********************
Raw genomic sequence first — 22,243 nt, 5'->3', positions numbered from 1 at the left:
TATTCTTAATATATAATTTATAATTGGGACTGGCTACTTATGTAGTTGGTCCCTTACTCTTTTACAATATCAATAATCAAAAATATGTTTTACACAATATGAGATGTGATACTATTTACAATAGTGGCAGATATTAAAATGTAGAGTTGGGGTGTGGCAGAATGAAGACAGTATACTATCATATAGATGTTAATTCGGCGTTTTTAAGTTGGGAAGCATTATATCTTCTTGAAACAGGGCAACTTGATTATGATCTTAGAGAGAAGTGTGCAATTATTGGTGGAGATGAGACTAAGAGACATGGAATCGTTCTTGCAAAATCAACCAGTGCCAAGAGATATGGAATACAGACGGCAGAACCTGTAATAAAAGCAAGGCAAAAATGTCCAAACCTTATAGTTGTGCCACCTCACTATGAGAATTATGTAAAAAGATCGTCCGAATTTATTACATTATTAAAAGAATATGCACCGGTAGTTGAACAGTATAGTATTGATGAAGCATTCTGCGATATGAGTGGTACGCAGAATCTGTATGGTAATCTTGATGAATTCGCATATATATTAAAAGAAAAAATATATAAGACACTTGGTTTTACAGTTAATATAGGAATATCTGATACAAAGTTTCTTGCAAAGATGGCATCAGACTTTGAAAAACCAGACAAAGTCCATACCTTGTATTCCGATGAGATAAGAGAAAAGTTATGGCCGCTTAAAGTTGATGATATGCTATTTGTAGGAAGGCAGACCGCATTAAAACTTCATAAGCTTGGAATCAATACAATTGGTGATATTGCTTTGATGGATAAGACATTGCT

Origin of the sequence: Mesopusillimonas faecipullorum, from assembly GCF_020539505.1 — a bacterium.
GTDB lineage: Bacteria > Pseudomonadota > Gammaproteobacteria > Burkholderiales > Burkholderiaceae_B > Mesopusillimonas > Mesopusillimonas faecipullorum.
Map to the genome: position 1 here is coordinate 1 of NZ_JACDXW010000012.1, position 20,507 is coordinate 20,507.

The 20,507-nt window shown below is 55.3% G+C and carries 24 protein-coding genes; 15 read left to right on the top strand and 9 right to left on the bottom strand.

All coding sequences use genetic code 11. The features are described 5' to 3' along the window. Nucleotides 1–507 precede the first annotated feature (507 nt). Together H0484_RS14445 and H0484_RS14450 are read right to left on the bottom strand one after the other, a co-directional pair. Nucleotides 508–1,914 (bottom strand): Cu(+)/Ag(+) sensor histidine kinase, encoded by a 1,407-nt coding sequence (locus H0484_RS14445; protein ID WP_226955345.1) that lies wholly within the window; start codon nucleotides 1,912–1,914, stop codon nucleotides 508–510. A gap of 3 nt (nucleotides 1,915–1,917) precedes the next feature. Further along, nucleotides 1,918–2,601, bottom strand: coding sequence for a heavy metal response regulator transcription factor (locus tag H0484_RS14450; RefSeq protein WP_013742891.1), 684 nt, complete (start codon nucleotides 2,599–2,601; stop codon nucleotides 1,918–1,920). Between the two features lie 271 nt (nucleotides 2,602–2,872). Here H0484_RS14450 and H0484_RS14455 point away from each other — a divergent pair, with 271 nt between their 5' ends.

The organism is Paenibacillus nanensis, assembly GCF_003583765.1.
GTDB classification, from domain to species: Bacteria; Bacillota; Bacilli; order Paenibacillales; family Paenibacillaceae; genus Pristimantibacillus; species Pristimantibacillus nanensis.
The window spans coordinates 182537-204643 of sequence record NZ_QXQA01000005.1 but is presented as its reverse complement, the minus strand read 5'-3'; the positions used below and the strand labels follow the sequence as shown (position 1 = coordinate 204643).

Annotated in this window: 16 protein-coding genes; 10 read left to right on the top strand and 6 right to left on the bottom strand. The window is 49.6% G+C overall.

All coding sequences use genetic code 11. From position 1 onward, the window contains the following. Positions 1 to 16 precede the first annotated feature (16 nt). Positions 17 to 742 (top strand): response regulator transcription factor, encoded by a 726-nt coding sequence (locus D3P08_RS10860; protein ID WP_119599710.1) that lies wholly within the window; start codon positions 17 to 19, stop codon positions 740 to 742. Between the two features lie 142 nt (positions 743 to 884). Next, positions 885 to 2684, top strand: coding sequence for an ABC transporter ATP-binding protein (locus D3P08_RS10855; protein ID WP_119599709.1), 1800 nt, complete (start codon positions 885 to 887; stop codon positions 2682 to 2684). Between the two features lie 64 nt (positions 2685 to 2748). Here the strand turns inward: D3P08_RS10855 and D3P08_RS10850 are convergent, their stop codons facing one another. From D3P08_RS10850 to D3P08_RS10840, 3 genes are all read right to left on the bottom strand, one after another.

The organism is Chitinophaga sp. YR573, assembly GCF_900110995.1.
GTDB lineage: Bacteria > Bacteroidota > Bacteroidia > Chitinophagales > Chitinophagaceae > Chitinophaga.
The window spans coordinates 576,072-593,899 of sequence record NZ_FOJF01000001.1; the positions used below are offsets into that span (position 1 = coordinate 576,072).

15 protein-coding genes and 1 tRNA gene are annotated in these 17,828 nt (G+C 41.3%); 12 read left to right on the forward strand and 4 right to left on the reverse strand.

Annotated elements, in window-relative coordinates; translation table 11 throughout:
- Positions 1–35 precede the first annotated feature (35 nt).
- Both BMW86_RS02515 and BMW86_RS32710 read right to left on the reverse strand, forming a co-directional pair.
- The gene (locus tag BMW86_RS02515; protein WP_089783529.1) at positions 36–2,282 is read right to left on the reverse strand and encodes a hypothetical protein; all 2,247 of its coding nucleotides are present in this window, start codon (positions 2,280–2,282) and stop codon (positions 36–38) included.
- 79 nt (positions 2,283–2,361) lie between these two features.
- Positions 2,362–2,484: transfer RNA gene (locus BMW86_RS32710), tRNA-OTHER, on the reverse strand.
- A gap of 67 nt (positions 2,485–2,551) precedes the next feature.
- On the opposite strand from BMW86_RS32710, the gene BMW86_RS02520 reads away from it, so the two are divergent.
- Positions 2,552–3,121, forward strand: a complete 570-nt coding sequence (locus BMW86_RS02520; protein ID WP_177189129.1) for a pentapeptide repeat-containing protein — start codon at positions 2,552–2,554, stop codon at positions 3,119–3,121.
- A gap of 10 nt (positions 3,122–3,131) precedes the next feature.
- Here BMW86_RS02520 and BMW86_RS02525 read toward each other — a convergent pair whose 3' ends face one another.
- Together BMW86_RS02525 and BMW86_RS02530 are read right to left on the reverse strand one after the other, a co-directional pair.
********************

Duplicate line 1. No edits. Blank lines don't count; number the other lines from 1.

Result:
Raw genomic sequence first — 22,243 nt, 5'->3', positions numbered from 1 at the left: